Please use this identifier to cite or link to this item: http://hdl.handle.net/2440/95023
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Type: Journal article
Title: Myeloma plasma cells alter the bone marrow microenvironment by stimulating the proliferation of mesenchymal stromal cells
Author: Noll, J.
Williams, S.
Tong, C.
Wang, H.
Quach, J.
Purton, L.
Pilkington, K.
To, L.
Evdokiou, A.
Grontho, S.
Zannettino, A.
Citation: Haematologica, 2014; 99(1):163-171
Publisher: Ferrata Storti Foundation
Issue Date: 2014
ISSN: 0390-6078
1592-8721
Statement of
Responsibility: 
Jacqueline E. Noll, Sharon A. Williams, Christine M. Tong, Hongsheng Wang, Julie M. Quach, Louise E. Purton, Katherine Pilkington, Luen B. To, Andreas Evdokiou, Stan Gronthos, Andrew C.W. Zannettino
Abstract: Multiple myeloma is an incurable hematologic cancer characterized by the clonal proliferation of malignant plasma cells within the bone marrow. Numerous studies suggest that the myeloma plasma cells occupy and alter the stromal tissue of the bone marrow as a means of enhancing their survival and growth. However, the nature and magnitude of the changes to the stromal cell tissue remain to be determined. In this study, we used mesenchymal stromal cell and osteoblast-related cell surface marker expression (STRO-1 and alkaline phosphatase, respectively) and flow cytometry to enumerate mesenchymal stromal cell and osteoblast numbers in bone marrow recovered from myeloma patients at the time of diagnosis. Using this approach, we identified an increase in the number of STRO-1 positive colony forming mesenchymal stromal cells and a concomitant decrease in alkaline phophatase osteoblasts. Notably, this increase in mesenchymal stromal cell numbers correlated closely with plasma cell burden at the time of diagnosis. In addition, in comparison with the osteoblast population, the STRO-1+ mesenchymal stromal cell population was found to express higher levels of plasma cell- and osteoclast-activating factors, including RANKL and IL-6, providing a mechanism by which an increase in mesenchymal stromal cells may promote and aid the progression of myeloma. Importantly, these findings were faithfully replicated in the C57BL/KaLwRij murine model of myeloma, suggesting that this model may present a unique and clinically relevant system in which to identify and therapeutically modulate the bone microenvironment and, in turn, alter the progression of myeloma disease.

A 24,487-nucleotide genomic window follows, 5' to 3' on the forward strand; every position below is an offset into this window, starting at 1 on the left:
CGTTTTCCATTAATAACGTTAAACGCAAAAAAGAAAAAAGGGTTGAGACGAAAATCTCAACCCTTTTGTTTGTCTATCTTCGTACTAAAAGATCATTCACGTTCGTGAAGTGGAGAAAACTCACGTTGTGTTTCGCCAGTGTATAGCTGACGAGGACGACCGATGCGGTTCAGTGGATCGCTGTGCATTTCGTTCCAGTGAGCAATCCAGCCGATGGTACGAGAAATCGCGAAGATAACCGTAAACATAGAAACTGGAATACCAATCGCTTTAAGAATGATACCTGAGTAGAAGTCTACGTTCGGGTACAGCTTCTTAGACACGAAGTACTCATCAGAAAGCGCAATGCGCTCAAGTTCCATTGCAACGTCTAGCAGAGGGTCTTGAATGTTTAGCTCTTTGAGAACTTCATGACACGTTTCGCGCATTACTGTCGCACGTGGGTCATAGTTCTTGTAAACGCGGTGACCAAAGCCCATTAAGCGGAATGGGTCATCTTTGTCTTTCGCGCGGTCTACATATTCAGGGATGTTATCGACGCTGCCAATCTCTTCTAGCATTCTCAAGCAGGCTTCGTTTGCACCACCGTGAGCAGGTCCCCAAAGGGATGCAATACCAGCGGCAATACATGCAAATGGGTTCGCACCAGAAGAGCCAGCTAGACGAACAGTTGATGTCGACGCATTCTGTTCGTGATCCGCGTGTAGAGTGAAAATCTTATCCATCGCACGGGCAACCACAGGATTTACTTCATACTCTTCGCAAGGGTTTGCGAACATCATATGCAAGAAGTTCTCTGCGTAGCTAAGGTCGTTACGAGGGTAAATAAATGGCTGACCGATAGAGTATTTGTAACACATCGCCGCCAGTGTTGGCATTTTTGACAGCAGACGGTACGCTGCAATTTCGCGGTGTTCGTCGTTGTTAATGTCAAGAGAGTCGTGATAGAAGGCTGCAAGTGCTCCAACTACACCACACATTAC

Keywords: Plasma Cells; Severity of Illness Index; Immunophenotyping; Cell Proliferation; Monoclonal Gammopathy of Undetermined Significance; Tumor Microenvironment; Mesenchymal Stromal Cells
Rights: © 2013 Ferrata Storti Foundation. The is an open-access paper.
RMID: 0030010300
DOI: 10.3324/haematol.2013.090977
Appears in Collections:Physiology publications

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